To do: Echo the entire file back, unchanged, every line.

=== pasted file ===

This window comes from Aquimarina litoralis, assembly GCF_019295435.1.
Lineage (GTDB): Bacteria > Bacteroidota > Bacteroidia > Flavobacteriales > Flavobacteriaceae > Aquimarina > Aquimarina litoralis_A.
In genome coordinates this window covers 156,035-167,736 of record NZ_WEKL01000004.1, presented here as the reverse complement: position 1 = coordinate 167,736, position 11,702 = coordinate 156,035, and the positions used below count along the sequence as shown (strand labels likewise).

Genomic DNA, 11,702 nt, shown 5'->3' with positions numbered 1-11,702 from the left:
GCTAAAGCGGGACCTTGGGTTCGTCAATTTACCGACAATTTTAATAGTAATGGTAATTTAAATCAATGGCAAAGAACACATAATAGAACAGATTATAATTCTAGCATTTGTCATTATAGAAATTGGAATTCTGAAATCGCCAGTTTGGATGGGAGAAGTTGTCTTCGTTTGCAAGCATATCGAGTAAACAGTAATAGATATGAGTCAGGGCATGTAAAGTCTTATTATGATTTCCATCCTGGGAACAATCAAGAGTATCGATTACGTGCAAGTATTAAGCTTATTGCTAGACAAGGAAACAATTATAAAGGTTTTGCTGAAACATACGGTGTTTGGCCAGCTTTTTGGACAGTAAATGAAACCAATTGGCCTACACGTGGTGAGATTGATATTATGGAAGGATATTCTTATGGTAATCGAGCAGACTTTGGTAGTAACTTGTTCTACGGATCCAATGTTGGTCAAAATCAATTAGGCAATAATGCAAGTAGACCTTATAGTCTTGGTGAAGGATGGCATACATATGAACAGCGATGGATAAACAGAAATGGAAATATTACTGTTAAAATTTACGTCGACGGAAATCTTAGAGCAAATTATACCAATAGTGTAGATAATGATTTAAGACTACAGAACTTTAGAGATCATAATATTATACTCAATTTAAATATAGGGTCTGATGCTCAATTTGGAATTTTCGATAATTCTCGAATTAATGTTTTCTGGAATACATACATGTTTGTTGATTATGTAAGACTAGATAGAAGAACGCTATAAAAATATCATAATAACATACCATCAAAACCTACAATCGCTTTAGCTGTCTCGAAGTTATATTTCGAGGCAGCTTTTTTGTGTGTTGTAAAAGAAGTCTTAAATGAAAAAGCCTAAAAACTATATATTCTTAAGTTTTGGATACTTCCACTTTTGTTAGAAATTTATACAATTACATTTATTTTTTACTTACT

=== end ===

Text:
This window comes from Aquimarina litoralis, assembly GCF_019295435.1.
Lineage (GTDB): Bacteria > Bacteroidota > Bacteroidia > Flavobacteriales > Flavobacteriaceae > Aquimarina > Aquimarina litoralis_A.
In genome coordinates this window covers 156,035-167,736 of record NZ_WEKL01000004.1, presented here as the reverse complement: position 1 = coordinate 167,736, position 11,702 = coordinate 156,035, and the positions used below count along the sequence as shown (strand labels likewise).

Genomic DNA, 11,702 nt, shown 5'->3' with positions numbered 1-11,702 from the left:
GCTAAAGCGGGACCTTGGGTTCGTCAATTTACCGACAATTTTAATAGTAATGGTAATTTAAATCAATGGCAAAGAACACATAATAGAACAGATTATAATTCTAGCATTTGTCATTATAGAAATTGGAATTCTGAAATCGCCAGTTTGGATGGGAGAAGTTGTCTTCGTTTGCAAGCATATCGAGTAAACAGTAATAGATATGAGTCAGGGCATGTAAAGTCTTATTATGATTTCCATCCTGGGAACAATCAAGAGTATCGATTACGTGCAAGTATTAAGCTTATTGCTAGACAAGGAAACAATTATAAAGGTTTTGCTGAAACATACGGTGTTTGGCCAGCTTTTTGGACAGTAAATGAAACCAATTGGCCTACACGTGGTGAGATTGATATTATGGAAGGATATTCTTATGGTAATCGAGCAGACTTTGGTAGTAACTTGTTCTACGGATCCAATGTTGGTCAAAATCAATTAGGCAATAATGCAAGTAGACCTTATAGTCTTGGTGAAGGATGGCATACATATGAACAGCGATGGATAAACAGAAATGGAAATATTACTGTTAAAATTTACGTCGACGGAAATCTTAGAGCAAATTATACCAATAGTGTAGATAATGATTTAAGACTACAGAACTTTAGAGATCATAATATTATACTCAATTTAAATATAGGGTCTGATGCTCAATTTGGAATTTTCGATAATTCTCGAATTAATGTTTTCTGGAATACATACATGTTTGTTGATTATGTAAGACTAGATAGAAGAACGCTATAAAAATATCATAATAACATACCATCAAAACCTACAATCGCTTTAGCTGTCTCGAAGTTATATTTCGAGGCAGCTTTTTTGTGTGTTGTAAAAGAAGTCTTAAATGAAAAAGCCTAAAAACTATATATTCTTAAGTTTTGGATACTTCCACTTTTGTTAGAAATTTATACAATTACATTTATTTTTTACTTACT